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Jem Finch's sensitivity is evident in several of his interactions with characters in the novel. The most obvious of these occurs after the trial when the verdict has been delivered. He's visibly upset, and has this conversation with his father in chapter 20,
"Atticus-" said Jem bleakly.
He turned in the doorway. "What, son?"
"How could they do it, how could they?"
"I don't know, but they did it. They've done it before and they did it tonight and they'll do it again and when they do it—seems that only children weep. Good night."
An example that isn't as obvious is when he invites Walter Cunningham, Jr. home for lunch in chapter 3. He knows that Walter is hungry and won't accept charity, and he's sensitive enough to invite him over as a friend. This way he can still feed a hungry child without shaming him. He makes sure to include in the invitation that their daddies are friends.
"Jem suddenly grinned at him. 'Come on home to dinner with us, Walter,' he said. 'We'd be glad to have you.'
Walter's face brightened, then darkened.
Jem said, 'Our daddy's a friend of your daddy's. Scout here, she's crazy – she won't fight you any more.'"
Scout and Jem are fascinated with Boo Radley throughout the novel, and feel a strange connection with him. Boo obviously feels the same way, as shown when he starts leaving gifts for them in the knothole of a tree on their walk to school. The very personal gifts, like the spelling medal and the figures carved from soap, indicate to Jem that Boo is not just some phantom entity, but a real person. For these reasons, Jem actually cries when they arrive one day to find that the hole has been cemented closed by Boo's older brother in chapter 7. This is further evidence of Jem's sensitivity. After all, not many young boys would cry for such a thing.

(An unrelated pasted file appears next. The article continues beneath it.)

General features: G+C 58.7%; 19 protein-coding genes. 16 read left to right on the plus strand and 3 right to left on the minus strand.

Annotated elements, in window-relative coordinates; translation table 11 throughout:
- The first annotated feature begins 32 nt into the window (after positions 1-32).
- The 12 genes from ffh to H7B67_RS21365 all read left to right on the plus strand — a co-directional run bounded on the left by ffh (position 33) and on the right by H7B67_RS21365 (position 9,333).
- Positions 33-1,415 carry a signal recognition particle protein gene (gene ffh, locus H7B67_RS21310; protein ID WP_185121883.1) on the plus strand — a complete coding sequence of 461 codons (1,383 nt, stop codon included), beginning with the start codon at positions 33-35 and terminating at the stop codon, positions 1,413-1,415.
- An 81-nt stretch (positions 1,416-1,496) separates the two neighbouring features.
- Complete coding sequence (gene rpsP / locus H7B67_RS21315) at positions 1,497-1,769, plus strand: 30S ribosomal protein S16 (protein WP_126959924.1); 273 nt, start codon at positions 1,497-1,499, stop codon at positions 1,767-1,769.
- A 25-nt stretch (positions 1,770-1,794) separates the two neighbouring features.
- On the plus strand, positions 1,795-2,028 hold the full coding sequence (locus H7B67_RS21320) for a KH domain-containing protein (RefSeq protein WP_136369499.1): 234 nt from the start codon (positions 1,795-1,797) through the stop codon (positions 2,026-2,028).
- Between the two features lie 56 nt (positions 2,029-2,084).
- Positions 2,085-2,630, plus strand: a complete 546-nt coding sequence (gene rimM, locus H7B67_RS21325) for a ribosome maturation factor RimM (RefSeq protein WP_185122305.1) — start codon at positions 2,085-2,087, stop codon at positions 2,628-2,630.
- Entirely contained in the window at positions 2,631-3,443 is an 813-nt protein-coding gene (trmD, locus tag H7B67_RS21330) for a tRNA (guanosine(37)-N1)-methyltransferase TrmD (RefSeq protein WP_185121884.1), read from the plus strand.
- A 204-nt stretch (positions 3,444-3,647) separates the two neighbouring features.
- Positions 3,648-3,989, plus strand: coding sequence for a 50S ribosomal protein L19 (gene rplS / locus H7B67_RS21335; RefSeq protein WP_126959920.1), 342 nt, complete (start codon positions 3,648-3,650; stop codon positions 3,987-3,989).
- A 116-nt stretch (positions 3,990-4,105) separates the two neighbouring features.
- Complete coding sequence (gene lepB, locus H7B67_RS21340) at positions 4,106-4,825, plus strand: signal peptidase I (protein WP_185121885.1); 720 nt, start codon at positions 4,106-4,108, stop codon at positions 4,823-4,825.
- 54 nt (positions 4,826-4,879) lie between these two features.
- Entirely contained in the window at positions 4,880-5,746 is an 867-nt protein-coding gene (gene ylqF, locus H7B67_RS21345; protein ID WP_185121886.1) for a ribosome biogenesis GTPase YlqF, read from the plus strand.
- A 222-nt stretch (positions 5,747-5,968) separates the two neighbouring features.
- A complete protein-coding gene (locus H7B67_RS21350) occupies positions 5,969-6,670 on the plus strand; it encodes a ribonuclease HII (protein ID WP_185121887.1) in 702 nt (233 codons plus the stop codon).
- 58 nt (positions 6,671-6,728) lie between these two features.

Next morning on the way to school he ran ahead of me and stopped at the tree. Jem was facing me when he looked up, and I saw him go stark white.
I ran to him.
Someone had filled our knot-hole with cement.
"Don't you cry, now, Scout... don't cry now, don't you worry-" he muttered at me all the way to school.
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